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The number of online adults who prefer the Internet as their main source of news has grown by over 35 percent in the last four years, at the expense of television and newspapers, a market research firm said Tuesday.
Currently, more than 26 percent of online adults prefer the Internet for national and international news, compared with 19 percent in 2001, JupiterResearch, a division of Jupitermedia Corp., said.
Consumer surveys also show that althought preferences grow for the Internet, the overall number of online adults using the medium for daily news has remained flat over the last few years, hovering around 50 percent, the research firm said. The number of online adults preferring to use the Internet for local news is also growing, but has yet to exceed 10 percent.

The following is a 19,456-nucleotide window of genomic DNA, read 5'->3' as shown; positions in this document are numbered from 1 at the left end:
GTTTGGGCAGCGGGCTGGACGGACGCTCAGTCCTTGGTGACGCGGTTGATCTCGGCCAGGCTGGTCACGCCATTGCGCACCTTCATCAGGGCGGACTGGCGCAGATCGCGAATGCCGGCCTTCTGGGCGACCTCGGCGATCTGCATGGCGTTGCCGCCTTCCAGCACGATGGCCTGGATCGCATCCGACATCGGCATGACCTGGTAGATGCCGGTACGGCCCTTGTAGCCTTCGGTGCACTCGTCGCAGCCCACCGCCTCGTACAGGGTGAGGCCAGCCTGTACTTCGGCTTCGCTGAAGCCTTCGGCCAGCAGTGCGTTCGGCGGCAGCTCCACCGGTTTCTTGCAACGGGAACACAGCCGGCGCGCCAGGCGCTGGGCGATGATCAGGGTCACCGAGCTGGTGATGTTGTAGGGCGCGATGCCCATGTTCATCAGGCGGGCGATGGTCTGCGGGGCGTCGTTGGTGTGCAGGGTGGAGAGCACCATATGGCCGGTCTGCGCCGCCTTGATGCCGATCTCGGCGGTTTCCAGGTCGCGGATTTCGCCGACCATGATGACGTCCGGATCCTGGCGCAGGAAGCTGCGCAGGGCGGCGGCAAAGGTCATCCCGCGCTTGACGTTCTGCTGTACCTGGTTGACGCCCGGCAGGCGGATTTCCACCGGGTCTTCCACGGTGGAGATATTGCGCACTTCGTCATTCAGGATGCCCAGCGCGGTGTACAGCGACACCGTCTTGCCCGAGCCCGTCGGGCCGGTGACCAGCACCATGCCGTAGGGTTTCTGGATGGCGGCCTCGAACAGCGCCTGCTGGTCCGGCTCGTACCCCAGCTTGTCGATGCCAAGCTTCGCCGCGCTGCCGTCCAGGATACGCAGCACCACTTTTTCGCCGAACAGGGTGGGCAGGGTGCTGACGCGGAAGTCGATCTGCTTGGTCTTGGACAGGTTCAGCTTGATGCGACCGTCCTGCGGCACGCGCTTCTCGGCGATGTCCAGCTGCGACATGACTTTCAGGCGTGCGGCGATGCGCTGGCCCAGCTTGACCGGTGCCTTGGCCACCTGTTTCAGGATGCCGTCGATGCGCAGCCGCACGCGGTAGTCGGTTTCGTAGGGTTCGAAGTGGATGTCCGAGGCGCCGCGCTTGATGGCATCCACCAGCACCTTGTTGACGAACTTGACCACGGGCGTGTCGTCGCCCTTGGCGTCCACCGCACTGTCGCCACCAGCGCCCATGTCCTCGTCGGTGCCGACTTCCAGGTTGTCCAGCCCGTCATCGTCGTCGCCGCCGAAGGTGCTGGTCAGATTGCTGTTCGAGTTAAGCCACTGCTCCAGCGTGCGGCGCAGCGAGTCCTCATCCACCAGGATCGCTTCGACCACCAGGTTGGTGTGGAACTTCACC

Driving the preference trend are young adults between the ages of 18 and 24. A third of this group prefers the Internet as their primary source of news, while 40 percent prefer TV and 10 percent newspapers.
"In the face of relatively flat usage, this increasing preference for the Internet is intriguing," JupiterResearch analyst David Card said in a statement. "While traditional media companies like The New York Times and CNN are doing very well online, our analysis shows that brands like AOL and Yahoo are increasingly important for online audiences."
JupiterResearch's analysis is based on surveys of more than 10,750 online adults over four years.